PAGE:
Battle of Stokes Croft cost £60k to police anti-Tesco protest
It cost £60,000 to police the protest that brought part of Bristol to a standstill on Tuesday.
Mounted police from Avon and Somerset, 70 officers on foot and 40 bailiffs spent several hours trying to evict squatters who had occupied the former Jester's Comedy Club on Cheltenham Road.
At one point three major access points – the junctions of Ashley Down Road and Zetland Road onto Gloucester Road and the corner of Ashley Road and Cheltenham Road – were closed while police kept crowds under control as bailiffs battled the protesters.
The cost of the operation emerged yesterday when one of the protesters appeared at Bristol Magistrates' Court for his part in the drama.
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Cai Dobbs was treated as a hero by a group of 20 or so supporters in the public gallery for his part in the so-called 'Battle of Stokes Croft', which saw him superglue himself to a fence to stall the bailiffs.
His supporters stood and applauded when Dobbs, 21, appeared in the dock. And they carried him on their shoulders from the court after he was given a £100 fine – which he did not have to pay because he had spent a night in the cells.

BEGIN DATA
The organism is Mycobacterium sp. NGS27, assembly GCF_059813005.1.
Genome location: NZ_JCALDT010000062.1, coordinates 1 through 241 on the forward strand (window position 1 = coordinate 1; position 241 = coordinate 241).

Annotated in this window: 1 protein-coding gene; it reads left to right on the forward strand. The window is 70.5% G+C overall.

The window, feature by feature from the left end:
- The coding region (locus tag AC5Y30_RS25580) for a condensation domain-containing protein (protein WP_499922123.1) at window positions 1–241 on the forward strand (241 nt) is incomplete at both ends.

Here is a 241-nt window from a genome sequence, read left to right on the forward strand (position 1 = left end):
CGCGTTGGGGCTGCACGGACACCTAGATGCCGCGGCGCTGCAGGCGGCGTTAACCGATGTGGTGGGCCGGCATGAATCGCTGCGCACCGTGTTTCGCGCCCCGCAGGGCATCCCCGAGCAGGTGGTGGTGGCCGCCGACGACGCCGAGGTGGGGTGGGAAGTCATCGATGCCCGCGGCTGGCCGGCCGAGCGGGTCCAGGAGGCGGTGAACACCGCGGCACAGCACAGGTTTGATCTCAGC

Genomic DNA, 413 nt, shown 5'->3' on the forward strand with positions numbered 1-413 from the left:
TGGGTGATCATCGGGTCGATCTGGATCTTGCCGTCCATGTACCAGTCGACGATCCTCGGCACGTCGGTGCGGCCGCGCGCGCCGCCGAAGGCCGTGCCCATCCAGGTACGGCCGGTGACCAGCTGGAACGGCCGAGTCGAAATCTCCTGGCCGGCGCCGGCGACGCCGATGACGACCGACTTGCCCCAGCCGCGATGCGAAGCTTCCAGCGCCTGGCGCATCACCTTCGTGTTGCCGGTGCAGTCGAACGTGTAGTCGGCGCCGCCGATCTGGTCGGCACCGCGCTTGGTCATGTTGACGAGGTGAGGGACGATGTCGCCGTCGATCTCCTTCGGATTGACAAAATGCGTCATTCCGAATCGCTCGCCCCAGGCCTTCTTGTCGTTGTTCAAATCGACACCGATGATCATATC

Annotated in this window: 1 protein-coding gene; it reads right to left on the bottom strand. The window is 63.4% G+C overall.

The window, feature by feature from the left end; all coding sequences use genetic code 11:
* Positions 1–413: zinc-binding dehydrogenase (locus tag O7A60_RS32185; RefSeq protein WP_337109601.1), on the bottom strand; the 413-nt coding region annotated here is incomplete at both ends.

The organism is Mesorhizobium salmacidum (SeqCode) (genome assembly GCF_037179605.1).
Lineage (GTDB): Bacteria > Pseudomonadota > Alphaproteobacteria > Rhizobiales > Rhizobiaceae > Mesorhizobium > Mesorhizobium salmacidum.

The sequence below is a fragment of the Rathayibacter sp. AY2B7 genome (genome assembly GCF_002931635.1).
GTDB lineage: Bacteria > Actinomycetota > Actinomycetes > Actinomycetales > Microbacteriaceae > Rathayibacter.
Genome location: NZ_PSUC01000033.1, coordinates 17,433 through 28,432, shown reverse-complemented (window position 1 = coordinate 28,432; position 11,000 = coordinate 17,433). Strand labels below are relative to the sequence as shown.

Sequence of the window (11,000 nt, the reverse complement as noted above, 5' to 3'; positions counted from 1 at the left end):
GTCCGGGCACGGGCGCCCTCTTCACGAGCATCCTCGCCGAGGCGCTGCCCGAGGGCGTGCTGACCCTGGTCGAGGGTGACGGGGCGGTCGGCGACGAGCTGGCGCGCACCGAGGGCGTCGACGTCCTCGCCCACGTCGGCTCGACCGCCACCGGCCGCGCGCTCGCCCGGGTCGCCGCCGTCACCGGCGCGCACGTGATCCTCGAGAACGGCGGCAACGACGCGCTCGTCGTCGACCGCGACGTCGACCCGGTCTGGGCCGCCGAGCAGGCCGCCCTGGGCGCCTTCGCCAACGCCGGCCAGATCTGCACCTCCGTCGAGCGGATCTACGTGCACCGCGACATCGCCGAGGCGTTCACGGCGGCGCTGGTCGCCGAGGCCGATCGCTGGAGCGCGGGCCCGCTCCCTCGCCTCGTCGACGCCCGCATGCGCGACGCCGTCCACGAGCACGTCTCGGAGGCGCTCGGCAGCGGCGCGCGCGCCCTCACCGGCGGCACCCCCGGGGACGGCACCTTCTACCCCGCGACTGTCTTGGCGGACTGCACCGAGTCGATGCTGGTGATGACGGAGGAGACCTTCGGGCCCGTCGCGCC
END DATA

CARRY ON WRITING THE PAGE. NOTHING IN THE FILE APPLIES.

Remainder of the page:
Dobbs, of no fixed address, was squatting with friends in the former Jester's Comedy Club in Cheltenham Road, which has been bought by Tesco.
Bailiffs arrived on Tuesday morning to evict them.
The court heard that Dobbs "acted on the spur of the moment" when he found some superglue and stuck himself to the top of a 20ft metal tripod made from three metal poles.
At another stage of the protest he climbed a cherry picker which the bailiffs were using to try to pluck people off the roof of the building. He was eventually arrested and spent a night in police cells. He pleaded guilty to obstructing the court-appointed bailiffs.
The court was told that it had cost £60,000 to police the protest which had caused "massive disruption" with the closure of Cheltenham Road.
The cost also included court officers and security staff.
Karen Jones, defending, said Dobbs, of previous good character, was opposed to the building of a third Tesco within a two-mile radius including one opposite the court building.
"His concerns are that this will have a massive impact on local businesses and will affect the local economy," she said.
"He also has political concerns about the goods sold by Tesco. He is someone who is very concerned to have a low impact on the environment himself.
"He does not claim benefits. He lives communally and the people with whom he lives share their food."
She said he was not an organiser of the protest and it was a spur-of-the-moment decision to take part when he was he was going to lose his home.
Magistrates said they considered he played a minor role in the event and fined him £100 but because he had spent the night in police cells, he did not have to pay.